For several years, the Henderson County Courthouse has been dealing with a mold problem. First found in 1998, the problem was never fully fixed. Unsure, how much of the mold is toxic....today, County Commissioners discussed the future of the courthouse and eased fears that county employees have about their health. "Everybody can agree and has agreed that there is something wrong," Commissioner Wade McKinney tells of the ongoing battle. "But, it's taken until this year to get a direction and a focus to having it addressed."
Finding a focus was the goal today. A Civil Engineer from Houston, Greg Becker, will help Commissioners determine how to rebuild the courthouse. But until a formal recommendation on how sick the building is comes through--commissioners are missing the key element on how to go about it. So far, tests confirm the courthouse is filled with a dangerous allergen called Aspergillius. While it's not toxic...folks like Debra Flowers say it's a danger to their health, "I have severe headaches, sinus conditions, congested head and have had to be on antibiotics frequently since I've worked there."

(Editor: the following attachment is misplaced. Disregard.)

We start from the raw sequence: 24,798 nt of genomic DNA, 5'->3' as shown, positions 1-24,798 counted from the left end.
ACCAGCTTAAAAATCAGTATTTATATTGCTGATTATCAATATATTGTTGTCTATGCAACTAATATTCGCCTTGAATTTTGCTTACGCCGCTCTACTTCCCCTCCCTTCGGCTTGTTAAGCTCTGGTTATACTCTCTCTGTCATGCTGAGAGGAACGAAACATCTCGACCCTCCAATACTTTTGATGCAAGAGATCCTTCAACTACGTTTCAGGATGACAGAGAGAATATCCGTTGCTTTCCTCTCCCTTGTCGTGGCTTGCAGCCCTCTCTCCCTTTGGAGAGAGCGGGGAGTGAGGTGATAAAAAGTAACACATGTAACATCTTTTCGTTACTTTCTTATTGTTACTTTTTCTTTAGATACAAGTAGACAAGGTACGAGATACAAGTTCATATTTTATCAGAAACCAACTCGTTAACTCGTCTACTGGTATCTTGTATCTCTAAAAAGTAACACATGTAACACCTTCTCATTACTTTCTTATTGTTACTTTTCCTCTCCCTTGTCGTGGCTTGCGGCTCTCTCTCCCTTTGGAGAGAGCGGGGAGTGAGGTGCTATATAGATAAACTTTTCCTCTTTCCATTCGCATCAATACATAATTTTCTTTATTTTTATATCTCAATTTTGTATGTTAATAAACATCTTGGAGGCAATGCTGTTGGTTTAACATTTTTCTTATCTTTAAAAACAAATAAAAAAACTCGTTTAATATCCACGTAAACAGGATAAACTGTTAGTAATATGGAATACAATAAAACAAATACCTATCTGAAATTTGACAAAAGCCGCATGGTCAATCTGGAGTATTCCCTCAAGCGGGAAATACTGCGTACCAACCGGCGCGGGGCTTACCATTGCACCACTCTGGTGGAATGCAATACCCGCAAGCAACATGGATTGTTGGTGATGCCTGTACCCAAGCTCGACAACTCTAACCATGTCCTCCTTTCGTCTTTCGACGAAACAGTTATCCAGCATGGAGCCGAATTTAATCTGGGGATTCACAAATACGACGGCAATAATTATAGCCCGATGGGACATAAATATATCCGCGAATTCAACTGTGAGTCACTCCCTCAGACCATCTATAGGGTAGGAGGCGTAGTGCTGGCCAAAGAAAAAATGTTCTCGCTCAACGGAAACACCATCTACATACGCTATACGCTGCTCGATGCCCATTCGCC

That's why five employees have been moved to other buildings. "Even though the Aspergillus mold is not fatal to you at this point," Flowers tells. "They don't know the long term affects. We had an employee meeting a week ago with Southwest Environmental and he said that people in our age category will be the guinea pigs."
But Aspergillus is not the only problem. Inside the computer room and basement, toxic black mold...Stachybotris was found in low levels--that was two years ago. Today, it's uncertain how much is left lingering, as is an answer on how to make this courthouse a safe place to work again.